Gensim is a free Python library designed to automatically extract semantic topics from documents, as efficiently (computer-wise) and painlessly (human-wise) as possible.
Gensim is designed to process raw, unstructured digital texts (“plain text”). The algorithms in gensim, such as Latent Semantic Analysis, Latent Dirichlet Allocation and Random Projections discover semantic structure of documents by examining statistical co-occurrence patterns of the words within a corpus of training documents. These algorithms are unsupervised, which means no human input is necessary – you only need a corpus of plain text documents.
Once these statistical patterns are found, any plain text documents can be succinctly expressed in the new, semantic representation and queried for topical similarity against other documents.
The creation of gensim was motivated by a perceived lack of available, scalable software frameworks that realize topic modelling, and/or their overwhelming internal complexity (hail Java!). You can read more about the motivation in our LREC 2010 workshop paper. If you want to cite gensim in your own work, please refer to that article (BibTeX).
You’re welcome to share your results and experiments on the mailing list.
The principal design objectives behind gensim are:
If you’re interested in document indexing/similarity retrieval, I also maintain a higher-level package of document similarity server. It uses gensim internally.
See the install page for more info on gensim deployment.
In the Vector Space Model (VSM), each document is represented by an array of features. For example, a single feature may be thought of as a question-answer pair:
The question is usually represented only by its integer id (such as 1, 2 and 3 here),
so that the
representation of this document becomes a series of pairs like
(1, 0.0), (2, 2.0), (3, 5.0).
If we know all the questions in advance, we may leave them implicit
and simply write
(0.0, 2.0, 5.0).
This sequence of answers can be thought of as a vector (in this case a 3-dimensional vector). For practical purposes, only questions to which the answer is (or
can be converted to) a single real number are allowed.
The questions are the same for each document, so that looking at two vectors (representing two documents), we will hopefully be able to make conclusions such as “The numbers in these two vectors are very similar, and therefore the original documents must be similar, too”. Of course, whether such conclusions correspond to reality depends on how well we picked our questions.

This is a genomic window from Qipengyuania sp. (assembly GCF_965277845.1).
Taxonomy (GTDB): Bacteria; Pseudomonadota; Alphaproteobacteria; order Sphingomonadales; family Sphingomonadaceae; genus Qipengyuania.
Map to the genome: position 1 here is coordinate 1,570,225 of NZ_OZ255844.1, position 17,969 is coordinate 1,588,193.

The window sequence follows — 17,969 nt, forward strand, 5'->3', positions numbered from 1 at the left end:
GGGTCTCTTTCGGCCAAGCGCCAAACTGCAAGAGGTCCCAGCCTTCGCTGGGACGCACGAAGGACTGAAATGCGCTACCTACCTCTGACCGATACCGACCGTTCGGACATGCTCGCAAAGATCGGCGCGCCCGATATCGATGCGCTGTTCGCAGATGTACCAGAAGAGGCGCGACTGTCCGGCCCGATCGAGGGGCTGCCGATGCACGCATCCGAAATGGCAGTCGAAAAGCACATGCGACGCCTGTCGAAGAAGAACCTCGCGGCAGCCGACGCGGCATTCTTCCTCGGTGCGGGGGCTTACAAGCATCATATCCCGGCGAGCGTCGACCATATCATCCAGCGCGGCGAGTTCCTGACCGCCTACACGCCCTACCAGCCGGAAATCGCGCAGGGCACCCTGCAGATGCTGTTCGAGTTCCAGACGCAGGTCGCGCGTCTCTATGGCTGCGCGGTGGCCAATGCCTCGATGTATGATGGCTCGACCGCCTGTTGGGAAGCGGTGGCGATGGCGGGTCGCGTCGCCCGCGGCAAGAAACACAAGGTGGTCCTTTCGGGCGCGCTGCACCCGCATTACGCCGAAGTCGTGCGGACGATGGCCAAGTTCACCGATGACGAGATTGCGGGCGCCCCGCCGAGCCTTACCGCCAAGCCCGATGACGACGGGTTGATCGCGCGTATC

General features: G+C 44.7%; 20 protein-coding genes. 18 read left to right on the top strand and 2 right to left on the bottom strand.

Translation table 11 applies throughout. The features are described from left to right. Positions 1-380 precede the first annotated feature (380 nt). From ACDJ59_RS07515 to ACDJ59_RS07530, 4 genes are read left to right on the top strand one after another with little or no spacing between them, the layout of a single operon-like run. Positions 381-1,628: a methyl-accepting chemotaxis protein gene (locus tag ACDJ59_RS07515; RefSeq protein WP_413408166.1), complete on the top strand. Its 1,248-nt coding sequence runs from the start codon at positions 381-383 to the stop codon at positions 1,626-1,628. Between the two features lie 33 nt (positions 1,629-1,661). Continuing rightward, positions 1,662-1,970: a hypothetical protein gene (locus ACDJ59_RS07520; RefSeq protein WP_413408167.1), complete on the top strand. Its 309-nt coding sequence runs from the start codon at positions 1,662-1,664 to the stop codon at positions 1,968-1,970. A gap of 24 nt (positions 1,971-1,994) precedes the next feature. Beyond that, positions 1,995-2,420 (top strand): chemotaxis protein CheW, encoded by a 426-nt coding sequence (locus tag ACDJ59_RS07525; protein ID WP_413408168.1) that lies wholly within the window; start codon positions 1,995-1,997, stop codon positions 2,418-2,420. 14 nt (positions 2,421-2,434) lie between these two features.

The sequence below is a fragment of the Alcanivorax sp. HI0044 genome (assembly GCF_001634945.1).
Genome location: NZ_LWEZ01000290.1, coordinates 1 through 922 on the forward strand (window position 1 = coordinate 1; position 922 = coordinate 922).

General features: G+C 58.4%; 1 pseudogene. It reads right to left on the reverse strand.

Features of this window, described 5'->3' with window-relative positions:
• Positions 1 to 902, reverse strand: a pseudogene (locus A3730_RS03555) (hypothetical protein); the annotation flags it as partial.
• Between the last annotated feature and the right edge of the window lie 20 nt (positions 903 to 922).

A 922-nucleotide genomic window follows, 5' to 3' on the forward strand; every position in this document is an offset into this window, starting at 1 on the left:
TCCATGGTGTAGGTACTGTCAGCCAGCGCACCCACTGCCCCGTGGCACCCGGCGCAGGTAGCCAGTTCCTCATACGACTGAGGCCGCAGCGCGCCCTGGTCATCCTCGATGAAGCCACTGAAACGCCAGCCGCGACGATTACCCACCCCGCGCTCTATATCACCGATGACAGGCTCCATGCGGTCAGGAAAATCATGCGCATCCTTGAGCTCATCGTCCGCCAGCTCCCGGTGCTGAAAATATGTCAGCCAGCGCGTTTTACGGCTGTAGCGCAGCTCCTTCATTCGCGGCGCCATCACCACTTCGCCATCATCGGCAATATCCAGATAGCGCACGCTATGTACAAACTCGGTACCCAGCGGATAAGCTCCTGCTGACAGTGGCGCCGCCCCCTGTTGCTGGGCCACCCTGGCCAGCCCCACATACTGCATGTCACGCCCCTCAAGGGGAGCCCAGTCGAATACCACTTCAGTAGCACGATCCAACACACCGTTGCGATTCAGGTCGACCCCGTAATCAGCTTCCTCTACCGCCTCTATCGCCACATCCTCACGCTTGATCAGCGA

Typically, the answer to most questions will be
0.0. To save space,
we omit them from the document’s representation, and write only
(3, 5.0) (note the missing
Since the set of all questions is known in advance, all the missing features
in a sparse representation of a document can be unambiguously resolved to zero,
Gensim does not prescribe any specific corpus format; a corpus is anything that, when iterated over, successively yields these sparse vectors. For example, set((((2, 2.0), (3, 5.0)), ((0, 1.0), (3, 1.0)))) is a trivial corpus of two documents, each with two non-zero feature-answer pairs.
We use model as an abstract term referring to a transformation from one document representation to another. In gensim documents are represented as vectors so a model can be thought of as a transformation between two vector spaces. The details of this transformation are learned from the training corpus.
For example, consider a transformation that takes a raw count of word occurrences and weights them so that common words are discounted and rare words are promoted. The exact amount that any particular word is weighted by is determined by the relative frequency of that word in the training corpus. When we apply this model we transform from one vector space (containing the raw word counts) to another (containing the weighted counts).
For some examples on how this works out in code, go to tutorials.